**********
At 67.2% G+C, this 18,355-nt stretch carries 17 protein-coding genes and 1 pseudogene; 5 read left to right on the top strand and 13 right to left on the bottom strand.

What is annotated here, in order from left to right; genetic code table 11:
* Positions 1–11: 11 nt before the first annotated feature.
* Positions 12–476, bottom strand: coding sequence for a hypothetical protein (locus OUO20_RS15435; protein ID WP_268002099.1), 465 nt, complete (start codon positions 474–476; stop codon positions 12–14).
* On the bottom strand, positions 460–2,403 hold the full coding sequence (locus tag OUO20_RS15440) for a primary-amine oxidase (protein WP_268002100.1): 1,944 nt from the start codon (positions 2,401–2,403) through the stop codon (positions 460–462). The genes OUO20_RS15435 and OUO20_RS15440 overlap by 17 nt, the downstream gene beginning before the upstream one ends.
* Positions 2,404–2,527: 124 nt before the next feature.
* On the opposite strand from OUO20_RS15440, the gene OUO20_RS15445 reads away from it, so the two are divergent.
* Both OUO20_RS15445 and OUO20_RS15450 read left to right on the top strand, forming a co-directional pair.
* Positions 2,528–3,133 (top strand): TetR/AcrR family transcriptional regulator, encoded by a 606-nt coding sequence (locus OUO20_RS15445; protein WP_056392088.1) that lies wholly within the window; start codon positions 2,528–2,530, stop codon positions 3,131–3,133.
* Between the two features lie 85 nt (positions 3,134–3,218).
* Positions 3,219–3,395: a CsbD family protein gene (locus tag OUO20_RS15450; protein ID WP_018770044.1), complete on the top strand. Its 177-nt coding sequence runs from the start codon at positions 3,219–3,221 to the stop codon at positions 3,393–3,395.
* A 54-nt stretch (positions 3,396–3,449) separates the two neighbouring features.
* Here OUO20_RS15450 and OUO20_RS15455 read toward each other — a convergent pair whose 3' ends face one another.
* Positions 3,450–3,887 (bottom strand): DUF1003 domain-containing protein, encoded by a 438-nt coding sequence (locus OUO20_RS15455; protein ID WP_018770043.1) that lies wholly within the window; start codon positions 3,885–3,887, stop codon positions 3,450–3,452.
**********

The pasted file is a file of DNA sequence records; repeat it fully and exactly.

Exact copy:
At 67.2% G+C, this 18,355-nt stretch carries 17 protein-coding genes and 1 pseudogene; 5 read left to right on the top strand and 13 right to left on the bottom strand.

What is annotated here, in order from left to right; genetic code table 11:
* Positions 1–11: 11 nt before the first annotated feature.
* Positions 12–476, bottom strand: coding sequence for a hypothetical protein (locus OUO20_RS15435; protein ID WP_268002099.1), 465 nt, complete (start codon positions 474–476; stop codon positions 12–14).
* On the bottom strand, positions 460–2,403 hold the full coding sequence (locus tag OUO20_RS15440) for a primary-amine oxidase (protein WP_268002100.1): 1,944 nt from the start codon (positions 2,401–2,403) through the stop codon (positions 460–462). The genes OUO20_RS15435 and OUO20_RS15440 overlap by 17 nt, the downstream gene beginning before the upstream one ends.
* Positions 2,404–2,527: 124 nt before the next feature.
* On the opposite strand from OUO20_RS15440, the gene OUO20_RS15445 reads away from it, so the two are divergent.
* Both OUO20_RS15445 and OUO20_RS15450 read left to right on the top strand, forming a co-directional pair.
* Positions 2,528–3,133 (top strand): TetR/AcrR family transcriptional regulator, encoded by a 606-nt coding sequence (locus OUO20_RS15445; protein WP_056392088.1) that lies wholly within the window; start codon positions 2,528–2,530, stop codon positions 3,131–3,133.
* Between the two features lie 85 nt (positions 3,134–3,218).
* Positions 3,219–3,395: a CsbD family protein gene (locus tag OUO20_RS15450; protein ID WP_018770044.1), complete on the top strand. Its 177-nt coding sequence runs from the start codon at positions 3,219–3,221 to the stop codon at positions 3,393–3,395.
* A 54-nt stretch (positions 3,396–3,449) separates the two neighbouring features.
* Here OUO20_RS15450 and OUO20_RS15455 read toward each other — a convergent pair whose 3' ends face one another.
* Positions 3,450–3,887 (bottom strand): DUF1003 domain-containing protein, encoded by a 438-nt coding sequence (locus OUO20_RS15455; protein ID WP_018770043.1) that lies wholly within the window; start codon positions 3,885–3,887, stop codon positions 3,450–3,452.